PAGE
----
Georgia’s 38-10 loss to Alabama resulted in some paltry grades a day later.
Last Monday, Georgia left guard Isaiah Wynn said the offensive line would pass its first true test against Alabama with “flying colors.” That prediction did not come true. Georgia’s rushing numbers make it appear it was able to find success against the run, given it ended the game with 193 yards – and would have had 200 if Greyson Lambert and Brice Ramsey didn’t lose 12 yards. Yet 83 of those came on one Nick Chubb run that went for a touchdown. Otherwise, it was a tough day to run the ball against a stout front, which didn't need to commit eight defenders down each time. This made things increasingly difficult in the passing game as Lambert and Ramsey had to throw in man coverage with two safeties over the top. But even then, receivers couldn’t get separation on the Alabama defensive backs and the quarterbacks made some questionable decisions. Lambert and Ramsey combined to go 11-of-31 for 106 yards and three interceptions. It was a putrid performance when Georgia had a golden opportunity to make a statement.
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Since defensive coordinator Jeremy Pruitt arrived to Georgia, the secondary, while young and inexperienced, has done a fine job with at least containing receivers from breaking big plays. Alabama, on Saturday, took Georgia’s defensive backs to the woodshed. Receiver Calvin Ridley had a total of 125 yards in four games before burning the Bulldogs for 120 yards and a touchdown. Ridley had catches of 50 and 45 yards, with the 45-yarder going for his score. During the week, head coach Mark Richt mentioned how important defending Alabama’s play-action was. The Crimson Tide out-executed the Bulldogs in that area as well. For a defense looking to emerge as among the SEC’s best, Georgia failed to deliver.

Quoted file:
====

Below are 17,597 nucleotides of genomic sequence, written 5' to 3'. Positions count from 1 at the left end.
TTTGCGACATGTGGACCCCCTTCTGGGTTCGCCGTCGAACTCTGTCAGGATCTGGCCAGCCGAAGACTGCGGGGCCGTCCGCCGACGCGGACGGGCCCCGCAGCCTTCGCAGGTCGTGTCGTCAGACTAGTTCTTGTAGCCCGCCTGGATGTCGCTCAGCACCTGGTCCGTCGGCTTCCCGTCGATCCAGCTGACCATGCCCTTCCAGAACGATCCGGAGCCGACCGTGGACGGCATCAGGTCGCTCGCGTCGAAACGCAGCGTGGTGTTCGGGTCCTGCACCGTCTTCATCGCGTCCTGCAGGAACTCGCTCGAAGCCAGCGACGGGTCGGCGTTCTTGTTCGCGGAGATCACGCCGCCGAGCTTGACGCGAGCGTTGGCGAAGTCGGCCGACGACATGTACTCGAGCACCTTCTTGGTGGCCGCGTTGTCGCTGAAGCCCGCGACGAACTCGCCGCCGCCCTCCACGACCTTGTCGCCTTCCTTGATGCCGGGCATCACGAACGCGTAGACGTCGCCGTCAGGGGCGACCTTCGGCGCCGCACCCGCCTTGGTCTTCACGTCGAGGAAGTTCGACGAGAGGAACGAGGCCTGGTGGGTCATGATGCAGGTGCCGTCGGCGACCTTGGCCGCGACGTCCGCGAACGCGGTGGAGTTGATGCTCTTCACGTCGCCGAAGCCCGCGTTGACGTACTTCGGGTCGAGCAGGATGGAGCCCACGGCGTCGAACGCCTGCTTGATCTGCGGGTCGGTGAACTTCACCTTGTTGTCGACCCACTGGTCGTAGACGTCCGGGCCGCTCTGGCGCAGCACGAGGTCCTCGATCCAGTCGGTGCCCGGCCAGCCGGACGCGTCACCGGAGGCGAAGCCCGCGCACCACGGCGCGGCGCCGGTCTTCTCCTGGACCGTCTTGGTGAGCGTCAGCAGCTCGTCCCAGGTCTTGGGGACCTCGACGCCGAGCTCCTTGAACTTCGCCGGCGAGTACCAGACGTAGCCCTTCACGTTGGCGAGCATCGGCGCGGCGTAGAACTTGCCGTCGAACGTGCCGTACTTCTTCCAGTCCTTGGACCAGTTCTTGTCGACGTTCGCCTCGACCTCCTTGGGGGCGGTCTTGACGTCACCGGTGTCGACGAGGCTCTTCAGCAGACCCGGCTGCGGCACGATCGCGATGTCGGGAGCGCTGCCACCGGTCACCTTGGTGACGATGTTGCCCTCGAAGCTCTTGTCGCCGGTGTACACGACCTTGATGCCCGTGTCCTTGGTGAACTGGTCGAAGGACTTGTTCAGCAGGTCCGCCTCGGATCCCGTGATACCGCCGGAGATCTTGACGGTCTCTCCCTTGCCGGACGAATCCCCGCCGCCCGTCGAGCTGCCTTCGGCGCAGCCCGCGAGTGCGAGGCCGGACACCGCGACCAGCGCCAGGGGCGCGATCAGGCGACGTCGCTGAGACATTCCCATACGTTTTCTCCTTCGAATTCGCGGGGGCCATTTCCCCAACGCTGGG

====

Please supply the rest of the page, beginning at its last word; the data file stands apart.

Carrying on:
Special teams: F
Marshall Morgan made a 27-yard field goal but that was the lone highlight in this phase of the game. Collin Barber had a punt blocked for a touchdown, in which no one accounted for Alabama’s Minkah Fitzpatrick -- who came untouched off the edge to record the block. Freshman D'Andre Walker was flagged for three special teams personal foul penalties, although he may have been credited for one he didn’t commit (it looked like Roquan Smith was the guilty party). Reggie Davis averaged 18 yards per kickoff return and Isaiah McKenzie couldn’t get anything going as a punt returner.
Quite frankly, Georgia’s coaching staff didn’t have the players prepared for this game. The public approach, although discounted by some players, was that this was just another game. No, it wasn’t. It was an important matchup for multiple reasons. A Georgia win would have put itself in great position in the SEC East race. Georgia could have had a quality win in its quest to reach the College Football Playoff. Georgia could have established itself as the program to chase in the conference, given the fact Florida upset Mississippi later Saturday night. Recruits could have seen how Georgia is very much on the rise as a national power. But it was only Alabama that played the game with a sense of urgency from the start. Georgia never seemed to be in the game, even when it was 3-3 in the second quarter. That’s attributable to coaching, in the sense that Georgia’s focus wasn’t honed in the way it was for the Crimson Tide. The end result showed.